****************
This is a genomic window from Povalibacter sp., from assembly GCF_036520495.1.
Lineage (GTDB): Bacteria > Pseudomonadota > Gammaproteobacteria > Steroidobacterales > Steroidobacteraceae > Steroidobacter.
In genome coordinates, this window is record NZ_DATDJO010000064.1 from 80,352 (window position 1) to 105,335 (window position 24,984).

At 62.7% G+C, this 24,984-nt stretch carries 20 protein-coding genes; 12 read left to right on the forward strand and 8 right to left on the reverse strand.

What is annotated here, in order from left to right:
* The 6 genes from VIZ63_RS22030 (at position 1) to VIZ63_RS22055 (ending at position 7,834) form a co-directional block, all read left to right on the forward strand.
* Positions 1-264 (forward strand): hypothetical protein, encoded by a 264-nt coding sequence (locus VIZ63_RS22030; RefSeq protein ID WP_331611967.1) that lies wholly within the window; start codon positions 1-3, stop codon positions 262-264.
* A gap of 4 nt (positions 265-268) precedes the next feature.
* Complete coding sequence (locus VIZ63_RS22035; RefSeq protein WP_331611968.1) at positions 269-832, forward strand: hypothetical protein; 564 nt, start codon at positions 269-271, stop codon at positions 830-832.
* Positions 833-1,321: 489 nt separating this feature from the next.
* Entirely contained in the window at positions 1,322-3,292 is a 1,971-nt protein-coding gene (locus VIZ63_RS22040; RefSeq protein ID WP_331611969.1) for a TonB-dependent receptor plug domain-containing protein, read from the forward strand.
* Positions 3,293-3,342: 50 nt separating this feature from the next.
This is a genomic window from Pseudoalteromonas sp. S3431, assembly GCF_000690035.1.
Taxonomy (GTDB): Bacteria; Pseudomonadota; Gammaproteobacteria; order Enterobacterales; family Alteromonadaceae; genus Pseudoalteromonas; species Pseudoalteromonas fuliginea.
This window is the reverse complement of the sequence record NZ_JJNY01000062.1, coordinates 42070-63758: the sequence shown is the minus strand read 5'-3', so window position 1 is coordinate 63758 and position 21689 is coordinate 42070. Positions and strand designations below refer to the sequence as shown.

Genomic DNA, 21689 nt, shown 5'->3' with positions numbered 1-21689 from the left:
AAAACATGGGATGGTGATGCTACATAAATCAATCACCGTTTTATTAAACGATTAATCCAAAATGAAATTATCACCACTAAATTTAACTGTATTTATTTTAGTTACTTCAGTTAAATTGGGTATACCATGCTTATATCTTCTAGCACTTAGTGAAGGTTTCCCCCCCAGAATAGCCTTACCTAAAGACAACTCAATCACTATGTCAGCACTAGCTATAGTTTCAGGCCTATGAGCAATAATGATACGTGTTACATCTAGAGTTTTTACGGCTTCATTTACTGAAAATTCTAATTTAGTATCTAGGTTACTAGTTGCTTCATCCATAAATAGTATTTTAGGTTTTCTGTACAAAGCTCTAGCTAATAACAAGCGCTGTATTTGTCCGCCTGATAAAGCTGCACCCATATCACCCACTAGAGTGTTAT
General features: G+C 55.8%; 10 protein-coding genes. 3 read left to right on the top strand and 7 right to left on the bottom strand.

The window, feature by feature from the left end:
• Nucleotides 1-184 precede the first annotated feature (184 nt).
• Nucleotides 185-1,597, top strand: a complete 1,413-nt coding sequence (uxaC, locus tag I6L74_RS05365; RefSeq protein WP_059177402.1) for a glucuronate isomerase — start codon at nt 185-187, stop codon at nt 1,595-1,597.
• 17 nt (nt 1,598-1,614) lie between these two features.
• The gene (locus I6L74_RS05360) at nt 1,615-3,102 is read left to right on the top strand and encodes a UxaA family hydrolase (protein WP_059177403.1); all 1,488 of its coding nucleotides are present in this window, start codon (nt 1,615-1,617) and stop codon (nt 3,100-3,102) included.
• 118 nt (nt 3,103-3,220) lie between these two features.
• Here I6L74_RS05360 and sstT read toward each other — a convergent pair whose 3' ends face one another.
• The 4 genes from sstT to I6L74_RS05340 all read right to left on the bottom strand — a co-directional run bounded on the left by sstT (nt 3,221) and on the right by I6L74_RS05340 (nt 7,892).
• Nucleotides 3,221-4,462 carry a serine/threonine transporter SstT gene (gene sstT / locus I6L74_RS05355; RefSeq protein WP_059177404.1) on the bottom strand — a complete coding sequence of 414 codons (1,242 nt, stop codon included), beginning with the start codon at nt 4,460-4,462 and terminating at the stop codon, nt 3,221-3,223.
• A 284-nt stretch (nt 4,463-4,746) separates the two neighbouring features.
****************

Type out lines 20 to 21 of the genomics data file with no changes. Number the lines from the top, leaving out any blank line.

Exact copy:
• Nucleotides 1-184 precede the first annotated feature (184 nt).
• Nucleotides 185-1,597, top strand: a complete 1,413-nt coding sequence (uxaC, locus tag I6L74_RS05365; RefSeq protein WP_059177402.1) for a glucuronate isomerase — start codon at nt 185-187, stop codon at nt 1,595-1,597.